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Hypertension's Role in Heart Disease

By Cardiac Fitness Institute - London Health Science Centre - Ontario)

Approximately 20% of people over the age of twenty develop hypertension during their lifetime - with the frequency increasing with age. If left untreated, hypertension can lead to stroke, myocardial infarction, also heart and kidney failure. Hopefully, the following discussion will help you to understand what hypertension is and the importance of treating it in the cardiac population.

During systole of the cardiac cycle, the contraction of the left ventricle causes a wave of blood to enter the aorta. This causes pressure within the entire arterial system - which is necessary to maintain a steady flow of blood to all other parts of the body until the next wave of blood. Hence, the crest of this wave is called the systolic blood pressure. At rest, this pressure generated by the heart is usually about 120 mm Hg. This number provides an estimate of the work by the heart and the strain against the arterial walls during the ventricular contraction.

At the end of each ventricular contraction there is a relaxation phase of the cardiac cycle called diastole. The arterial blood pressure here, after the crest of the wave has receded, is called the diastolic blood pressure. It usually decreases to about 70-80 mm Hg.This number provides an indication of peripheral resistance [ ie. back pressure ] - that is, it reflects the ease with which the " stored " blood flows from the aorta into the smallest blood vessels.

There is muscle surrounding the artery wall; tension in this miscle can cause hypertension. Generally speaking, hypertension is defined as having consistent systolic blood pressure over 140 mm. Hg and/or diastolic blood pressure above 85 mm. Hg. So, this lack of proper relaxation in the cardiac cycle causes the pump [ ie. the heart ] to have to work harder to supply the body with blood and oxygen. As a result over time, the muscle wall of the left ventricle thickens. As well, the lining of the arteries become damaged, making them more suseptible to cholesterol and plaque sticking to the their walls.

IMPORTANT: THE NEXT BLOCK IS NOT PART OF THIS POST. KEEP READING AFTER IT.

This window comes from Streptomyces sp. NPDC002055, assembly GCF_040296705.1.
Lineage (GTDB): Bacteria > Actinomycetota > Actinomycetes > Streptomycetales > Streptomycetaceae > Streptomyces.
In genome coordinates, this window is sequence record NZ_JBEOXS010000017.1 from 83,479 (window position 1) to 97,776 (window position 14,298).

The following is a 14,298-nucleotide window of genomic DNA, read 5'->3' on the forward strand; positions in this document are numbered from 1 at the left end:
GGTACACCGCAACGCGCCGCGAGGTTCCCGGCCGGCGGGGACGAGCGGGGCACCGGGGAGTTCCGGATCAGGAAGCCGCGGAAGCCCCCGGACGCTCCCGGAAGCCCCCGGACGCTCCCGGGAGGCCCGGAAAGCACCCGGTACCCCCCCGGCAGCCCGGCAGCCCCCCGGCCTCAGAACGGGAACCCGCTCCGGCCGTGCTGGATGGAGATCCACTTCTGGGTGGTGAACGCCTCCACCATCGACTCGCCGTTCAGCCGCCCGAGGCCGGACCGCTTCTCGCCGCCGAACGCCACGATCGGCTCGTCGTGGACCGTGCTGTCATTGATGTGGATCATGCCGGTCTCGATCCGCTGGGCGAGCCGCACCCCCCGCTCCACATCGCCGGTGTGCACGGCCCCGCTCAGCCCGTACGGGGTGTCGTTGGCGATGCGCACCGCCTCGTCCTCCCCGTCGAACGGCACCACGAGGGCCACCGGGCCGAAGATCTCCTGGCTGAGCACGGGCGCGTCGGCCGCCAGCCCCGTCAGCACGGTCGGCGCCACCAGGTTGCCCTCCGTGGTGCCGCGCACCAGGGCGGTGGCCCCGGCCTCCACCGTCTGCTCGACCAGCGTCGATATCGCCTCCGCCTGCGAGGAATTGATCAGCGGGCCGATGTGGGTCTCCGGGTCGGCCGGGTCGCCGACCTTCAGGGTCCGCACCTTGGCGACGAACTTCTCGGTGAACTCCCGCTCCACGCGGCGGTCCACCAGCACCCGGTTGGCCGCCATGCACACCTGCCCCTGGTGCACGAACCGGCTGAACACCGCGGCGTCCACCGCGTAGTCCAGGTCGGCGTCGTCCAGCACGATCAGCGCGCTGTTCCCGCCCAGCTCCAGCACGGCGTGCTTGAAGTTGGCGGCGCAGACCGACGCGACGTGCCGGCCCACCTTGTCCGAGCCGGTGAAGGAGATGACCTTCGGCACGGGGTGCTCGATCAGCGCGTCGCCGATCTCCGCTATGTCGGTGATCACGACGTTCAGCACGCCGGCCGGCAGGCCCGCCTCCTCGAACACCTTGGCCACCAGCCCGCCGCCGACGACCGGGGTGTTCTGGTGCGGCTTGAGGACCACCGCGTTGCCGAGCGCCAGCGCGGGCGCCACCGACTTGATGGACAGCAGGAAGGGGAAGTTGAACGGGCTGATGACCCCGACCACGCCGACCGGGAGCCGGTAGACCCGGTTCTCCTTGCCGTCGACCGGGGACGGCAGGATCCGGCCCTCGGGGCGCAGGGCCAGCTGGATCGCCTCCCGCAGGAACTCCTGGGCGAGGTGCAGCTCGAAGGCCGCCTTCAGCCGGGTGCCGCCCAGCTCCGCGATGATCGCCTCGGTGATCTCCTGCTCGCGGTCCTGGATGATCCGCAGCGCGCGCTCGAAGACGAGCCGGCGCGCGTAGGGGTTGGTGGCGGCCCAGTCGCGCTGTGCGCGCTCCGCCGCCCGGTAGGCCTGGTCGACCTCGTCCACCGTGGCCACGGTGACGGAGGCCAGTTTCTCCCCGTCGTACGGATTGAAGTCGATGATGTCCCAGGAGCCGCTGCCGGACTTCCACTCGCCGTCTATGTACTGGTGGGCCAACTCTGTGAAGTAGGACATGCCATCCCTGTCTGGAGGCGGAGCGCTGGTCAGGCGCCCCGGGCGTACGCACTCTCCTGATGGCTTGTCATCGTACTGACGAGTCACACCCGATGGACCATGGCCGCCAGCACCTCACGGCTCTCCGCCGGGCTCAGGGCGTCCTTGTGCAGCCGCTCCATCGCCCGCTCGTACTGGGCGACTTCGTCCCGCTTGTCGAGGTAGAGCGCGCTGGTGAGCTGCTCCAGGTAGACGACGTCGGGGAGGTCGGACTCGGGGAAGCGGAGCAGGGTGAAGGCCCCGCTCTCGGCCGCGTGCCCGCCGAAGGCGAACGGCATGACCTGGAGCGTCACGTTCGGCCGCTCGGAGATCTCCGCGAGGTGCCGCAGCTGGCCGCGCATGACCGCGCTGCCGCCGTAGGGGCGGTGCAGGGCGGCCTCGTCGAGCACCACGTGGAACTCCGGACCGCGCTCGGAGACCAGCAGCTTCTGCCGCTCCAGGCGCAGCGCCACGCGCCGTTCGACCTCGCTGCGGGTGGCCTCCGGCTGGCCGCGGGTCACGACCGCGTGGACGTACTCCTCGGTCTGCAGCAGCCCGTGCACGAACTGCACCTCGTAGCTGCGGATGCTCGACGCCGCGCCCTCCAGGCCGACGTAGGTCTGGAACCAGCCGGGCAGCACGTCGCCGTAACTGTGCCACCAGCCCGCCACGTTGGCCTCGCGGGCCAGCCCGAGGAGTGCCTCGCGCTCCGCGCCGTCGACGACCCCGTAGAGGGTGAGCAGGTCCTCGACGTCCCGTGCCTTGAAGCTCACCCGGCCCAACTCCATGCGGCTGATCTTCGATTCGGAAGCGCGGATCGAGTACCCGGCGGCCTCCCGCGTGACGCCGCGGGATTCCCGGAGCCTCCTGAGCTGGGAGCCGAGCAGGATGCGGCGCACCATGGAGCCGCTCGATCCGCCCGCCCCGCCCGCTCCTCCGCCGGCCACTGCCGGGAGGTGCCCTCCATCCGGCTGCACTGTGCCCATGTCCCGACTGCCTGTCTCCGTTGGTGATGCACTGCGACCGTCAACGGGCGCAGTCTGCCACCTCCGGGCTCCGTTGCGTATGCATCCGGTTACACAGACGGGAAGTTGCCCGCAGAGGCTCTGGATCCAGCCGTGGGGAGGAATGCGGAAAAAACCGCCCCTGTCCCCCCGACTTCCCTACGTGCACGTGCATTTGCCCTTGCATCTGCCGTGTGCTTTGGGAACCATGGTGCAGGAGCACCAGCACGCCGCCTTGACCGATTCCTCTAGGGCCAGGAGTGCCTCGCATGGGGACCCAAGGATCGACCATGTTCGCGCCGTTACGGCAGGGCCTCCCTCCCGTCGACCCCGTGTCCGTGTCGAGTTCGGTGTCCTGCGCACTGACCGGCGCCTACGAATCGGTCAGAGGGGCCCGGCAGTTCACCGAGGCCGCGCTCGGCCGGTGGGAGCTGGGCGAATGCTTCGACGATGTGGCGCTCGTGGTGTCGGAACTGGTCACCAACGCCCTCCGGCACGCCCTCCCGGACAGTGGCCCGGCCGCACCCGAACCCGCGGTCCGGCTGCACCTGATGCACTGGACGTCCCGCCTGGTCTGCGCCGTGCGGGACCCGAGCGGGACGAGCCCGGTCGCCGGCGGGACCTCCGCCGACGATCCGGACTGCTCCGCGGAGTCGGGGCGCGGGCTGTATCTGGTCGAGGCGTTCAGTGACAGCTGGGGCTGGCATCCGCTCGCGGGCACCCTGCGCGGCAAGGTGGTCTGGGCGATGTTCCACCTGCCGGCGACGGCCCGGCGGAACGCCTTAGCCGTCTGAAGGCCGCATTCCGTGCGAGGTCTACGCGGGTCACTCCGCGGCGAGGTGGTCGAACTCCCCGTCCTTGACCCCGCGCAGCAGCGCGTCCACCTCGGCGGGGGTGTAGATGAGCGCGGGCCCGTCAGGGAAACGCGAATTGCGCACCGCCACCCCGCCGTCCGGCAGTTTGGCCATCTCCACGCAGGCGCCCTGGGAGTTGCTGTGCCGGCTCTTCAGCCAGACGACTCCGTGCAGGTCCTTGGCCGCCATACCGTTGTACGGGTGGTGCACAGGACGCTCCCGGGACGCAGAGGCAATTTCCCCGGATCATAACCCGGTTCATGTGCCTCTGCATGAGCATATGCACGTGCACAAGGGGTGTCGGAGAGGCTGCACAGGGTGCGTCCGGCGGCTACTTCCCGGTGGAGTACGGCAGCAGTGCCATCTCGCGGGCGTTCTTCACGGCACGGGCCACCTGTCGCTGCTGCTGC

With exercise, there is a rise in the systolic and a levelling or slight decrease in diastolic blood pressure. Unfortunately, people who have chronic " above normal " blood pressure at rest also have chronic " above normal blood pressure when exercising. In the cardiac patient, this extra load on the heart may cause angina to occur earlier and more frequently.

Having said all this, in 90% of hypertension cases, the exact cause is unknown. What is known, is the course of available and effective treatment.

Non-pharmacological treatment of hypertension includes three main areas: 1.Weight reduction - it is thought that it reduces pressure by altering hormonal regulation of peripheral resistance. 2.Salt restriction - reduces pressure by reducing blood volume. 3. Regular aerobic exercise reduces pressure by lowering resting heart rate and is thought to alter certain hormonal effects on peripheral resistance. In addition, stopping smoking, reducing alcohol and caffeine intake can make minor reductions in pressure, by reducing heart rate.

Pharmalogical treatment includes: Beta-blockers, such as metoprolol, decrease heart rate and heart muscle contractility to ease the load. Diuretics, such as hydrochlorothiazide, reduce pressure by reducing total blood volume. Calcium channel blockers, such as diltiazem and ACE inhibitors, such as lisinopril, reduce pressure by vasodilation of the arteries, thereby reducing peripheral resistence.

In conclusion, effective treatment of hypertension , especially in the cardiac population, is essential to our short and long term health. Normal resting and exercise blood pressure help maximize our heart's ability as a pump. Our ability to exercise effectively will also be increased. Angina that may interfere with our daily lifestyle and exercise routine can be decreased. And finally, " controlled normal " blood pressure eliminates it as a risk factor for future cardiac events.

CCRF would like to thank London Health Science Centre - Cardiac Fitness Institute for their contribution to the website.

The articles, on the Cardiac Health Foundation of Canada website, are presented with the understanding that the Foundation is providing information only and not rendering medical advise. Please check with your family physician, specialist or health care professional before implementing any of the ideas expressed in these articles.

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